The data in a materialized view is updated by either a complete or incremental refresh.
An incremental or fast refresh uses a log table to keep track of changes on the master table.
The client complained that a user process was running slow.
The speed of a fast refresh will be determined by how much data has changed since the last refresh.If the master table's data is updated very often, then the log table will have more recorded changes to process in order to update the materialized view.The most likely solution was that a complete refresh was happening.However, the materialized view refresh was confirmed to be a fast refresh by querying USER_MVIEWS.One of the most useful replication and data warehousing features in Oracle is materialized views.
Materialized views, also known as snapshots, have been a feature of Oracle for several years.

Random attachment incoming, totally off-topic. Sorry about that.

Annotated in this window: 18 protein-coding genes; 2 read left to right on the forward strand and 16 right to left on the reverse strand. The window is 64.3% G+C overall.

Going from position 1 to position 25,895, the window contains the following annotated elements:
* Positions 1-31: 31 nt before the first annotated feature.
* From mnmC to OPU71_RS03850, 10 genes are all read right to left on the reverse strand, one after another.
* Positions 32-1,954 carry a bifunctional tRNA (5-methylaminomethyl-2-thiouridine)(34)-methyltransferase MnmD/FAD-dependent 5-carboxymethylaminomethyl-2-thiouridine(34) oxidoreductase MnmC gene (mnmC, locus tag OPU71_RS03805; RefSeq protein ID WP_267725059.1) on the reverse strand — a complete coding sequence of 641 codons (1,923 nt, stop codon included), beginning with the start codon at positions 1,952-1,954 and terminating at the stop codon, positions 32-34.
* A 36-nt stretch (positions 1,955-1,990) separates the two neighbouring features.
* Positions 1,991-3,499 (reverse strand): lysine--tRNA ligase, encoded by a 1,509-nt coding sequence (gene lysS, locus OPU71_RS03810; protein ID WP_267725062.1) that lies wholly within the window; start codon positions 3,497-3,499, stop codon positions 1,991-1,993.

There was no doubt that a fast refresh was occurring, there were no aggregations in the query, there was a small number of changes to the master table, and network issues were not the problem.
So what was causing this fast refresh to go so slow?
So, the two basic requirements for a fast refresh were confirmed.
Next, I tested the network bound by running copying 30,000 rows from all_objects from the master to the consumer site in 1-2 seconds.
Multiple simple snapshots can use the same snapshot log, meaning that records already used to refresh one snapshot might still be needed to refresh another snapshot. After verifying the existing snapshots on the consumer site by querying SYS.